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COEQUALITY

PRONUNCIATION: (koh-ee-KWAH-li-tee)

MEANING: noun: The state of being equal with one another, as in rank, power, value, etc.

ETYMOLOGY: From Latin co- (with) + aequus (level, equal). Earliest documented use: 1583.
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C.O.QUALITY - Just how good is your Commanding Officer, anyway?

COQUALITY - the essence of Roosterness (even without the French wine)

COP QUALITY - a laudable goal for the Blue Lives Matter movement

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ENUNCIATORY

PRONUNCIATION: (ee-NUHN-see-uh-toh-ree)

MEANING: adjective: Announcing; declaring; pronouncing.

ETYMOLOGY:From Latin ex- (out) + nuntiare (to announce). Ultimately from the Indo-European root neu- (to shout), which also gave us announce, denounce, pronounce, renounce, and pronunciamento. Earliest documented use: 1693.
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NUNCIATORY - serving as spokesperson or ambassador to a foreign country, as from the Pope

DENUNCIATORY - attempted shaming

ENUNCLATORY - removing my mother's brother from the Family Tree

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COVENTRY

PRONUNCIATION: (KUV-uhn-tree)

MEANING: noun: A state of ostracism.

ETYMOLOGY: After Coventry, a city in central England. It’s unclear how Coventry developed this sense. One conjecture is that Royalist prisoners were sent there during the English Civil War. Earliest documented use: 1691. Also see stellenbosch.
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COW ENTRY - Elsie's front door

COME'N'TRY - a carnival midway barker's spiel

COVEN CRY - witches sound the alarm

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ROMAN MATRON

PRONUNCIATION: (ROH-muhn may-truhn)

MEANINGnoun: A woman having a dignified bearing.

ETYMOLOGY: From the ideal of a married woman in ancient Rome. From Latin matrona (a married woman), from mater (mother). Earliest documented use: 1596.
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NOMAN MATRON - Penelope (wife of Odysseus, who called himself "Noman" when he struck the blow that blinded the Cyclops)

ROMAN MACRON - makes a Roman vowel long

ROMAN MAîTRON - chief of waiters in the Colosseum

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CANTERBURY TALE

PRONUNCIATION: (KAN-tuhr-ber-ee tayl)

MEANING:m. mnoun: A story that is long, tedious, or absurdly implausible.

ETYMOLOGY: After The Canterbury Tales c. 1400 by Geoffrey Chaucer. It’s a collection of 24 stories told in verse by a group of pilgrims as they travel from London to Canterbury. Earliest documented use: 1575.
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CANTERBURY TALC - a soft stone that was avoided in building the cathedral

CANTER BURN TALE - the story behind why the horse pulled up lame after using the wrong gait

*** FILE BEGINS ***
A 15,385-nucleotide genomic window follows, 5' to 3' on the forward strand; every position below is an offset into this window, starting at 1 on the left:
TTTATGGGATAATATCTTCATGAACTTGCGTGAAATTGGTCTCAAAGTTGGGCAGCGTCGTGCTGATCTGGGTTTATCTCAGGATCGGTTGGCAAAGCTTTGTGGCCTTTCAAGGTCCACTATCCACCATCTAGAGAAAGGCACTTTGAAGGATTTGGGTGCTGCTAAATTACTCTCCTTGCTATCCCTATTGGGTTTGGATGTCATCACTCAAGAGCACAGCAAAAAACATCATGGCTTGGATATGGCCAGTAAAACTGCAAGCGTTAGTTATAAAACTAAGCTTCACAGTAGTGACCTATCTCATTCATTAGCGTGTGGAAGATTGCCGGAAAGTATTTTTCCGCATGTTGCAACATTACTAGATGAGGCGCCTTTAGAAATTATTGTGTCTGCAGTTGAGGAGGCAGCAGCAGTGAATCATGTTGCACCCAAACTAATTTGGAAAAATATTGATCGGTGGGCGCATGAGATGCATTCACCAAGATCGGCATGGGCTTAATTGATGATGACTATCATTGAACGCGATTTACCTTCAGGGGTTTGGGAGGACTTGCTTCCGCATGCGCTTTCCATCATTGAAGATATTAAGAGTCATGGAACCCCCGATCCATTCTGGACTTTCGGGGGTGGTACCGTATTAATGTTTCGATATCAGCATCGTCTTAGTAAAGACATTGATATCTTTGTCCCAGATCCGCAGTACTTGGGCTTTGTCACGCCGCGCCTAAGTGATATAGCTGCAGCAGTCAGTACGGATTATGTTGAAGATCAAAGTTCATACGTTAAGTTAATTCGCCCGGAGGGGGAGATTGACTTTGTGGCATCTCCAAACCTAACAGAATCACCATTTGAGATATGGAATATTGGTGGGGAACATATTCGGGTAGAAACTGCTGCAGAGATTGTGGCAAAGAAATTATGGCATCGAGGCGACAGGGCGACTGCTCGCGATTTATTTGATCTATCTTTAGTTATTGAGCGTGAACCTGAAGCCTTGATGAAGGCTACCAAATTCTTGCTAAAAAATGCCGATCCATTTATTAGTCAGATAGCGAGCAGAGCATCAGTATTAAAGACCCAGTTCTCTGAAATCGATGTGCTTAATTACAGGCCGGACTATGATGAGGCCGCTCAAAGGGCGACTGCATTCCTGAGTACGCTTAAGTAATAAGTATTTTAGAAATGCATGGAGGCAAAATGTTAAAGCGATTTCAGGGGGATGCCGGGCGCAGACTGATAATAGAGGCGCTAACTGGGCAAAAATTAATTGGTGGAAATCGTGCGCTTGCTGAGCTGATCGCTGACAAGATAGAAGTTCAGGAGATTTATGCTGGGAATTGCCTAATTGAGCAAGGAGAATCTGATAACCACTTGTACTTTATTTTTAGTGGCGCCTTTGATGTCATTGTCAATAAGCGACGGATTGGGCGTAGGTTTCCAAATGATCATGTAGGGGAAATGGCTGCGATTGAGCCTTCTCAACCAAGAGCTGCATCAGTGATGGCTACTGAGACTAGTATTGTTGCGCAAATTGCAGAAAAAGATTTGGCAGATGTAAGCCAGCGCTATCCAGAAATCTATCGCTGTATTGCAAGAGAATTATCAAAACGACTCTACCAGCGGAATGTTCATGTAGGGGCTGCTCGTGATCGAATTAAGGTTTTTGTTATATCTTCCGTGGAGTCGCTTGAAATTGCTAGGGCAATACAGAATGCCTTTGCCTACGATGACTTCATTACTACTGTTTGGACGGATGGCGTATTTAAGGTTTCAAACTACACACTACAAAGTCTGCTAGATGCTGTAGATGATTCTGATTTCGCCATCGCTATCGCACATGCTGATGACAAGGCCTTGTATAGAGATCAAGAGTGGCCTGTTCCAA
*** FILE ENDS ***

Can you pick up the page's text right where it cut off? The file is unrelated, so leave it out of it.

CANTOR BURY TALE - the lost twenty-fifth chapter of Chaucer's magnum opus, about the interment of the church's vocalist; later suppressed by ecclesiastical authorities

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TROJAN HORSE

PRONUNCIATION: (TRO-juhn hors)

MEANING: noun: Something or someone placed in order to subvert from within.

ETYMOLOGY: In the legendary Trojan War, the Greeks left a large hollow wooden horse at the gates of the city of Troy. The Trojans took it inside. Greek soldiers hidden in the horse came out at night and opened the gates of the city, allowing the Greek army to enter and conquer the Trojans. Earliest documented use: 1574. In computing, a Trojan horse is a program that, while seemingly useful, steals passwords or does other damage to computers.
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TROJAN HOARSE - King Priam has been shouting from the parapets much too much

TROJAN GORSE - a kind of prickly shrub found around Troy in the old days

TROJAN HOUSE - storage place for prophylactics

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KENTISH COUSINS

PRONUNCIATION: (KEN-tish kuh-zuhns)

MEANING: noun: Distant relatives.

ETYMOLOGY: After Kent, a county in England. Since most of the county is bounded by the sea and the river Thames, its citizens were not as mobile and intermarriages were common. Earliest documented use: 1796.
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KENTISH COSINS - in another identity Superman was a trigonometry teacher

PENTISH COUSINS - very VERY distant relatives, like fifth cousins

KENNISH COUSINS - others in the Jeopardy champion's family had keen memories for all sorts of trivia

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PLOTZ

PRONUNCIATION: (plots)

MEANING: verb intr.: To faint, collapse, explode, or flop down, as from excitement, frustration, surprise, exhaustion, etc.

ETYMOLOGY: From Yiddish platsn (to burst), from German platzen (to burst). Earliest documented use: 1920.
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PILOTZ - people who control sea- and air-craft

POT-Z - a game city kids play on the sidewalk, similar to Hop-Scotch

SLOT Z - where you insert Tab Y

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FRUM

PRONUNCIATION: (froom) [short oo, as in book]

MEANING: adjective: Religious; observant of religious laws.

ETYMOLOGY: From Yiddish frum, from Middle High German vrum (pious). Modern German fromm (pious). Earliest documented use: 1889.
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FLUM - a purple stoned fruit, from which is brewed Slivovitz

FFUM - a very loud expletive, uttered when a Giant smells blood...

FRUG - what a dancing tadpole grows up to be

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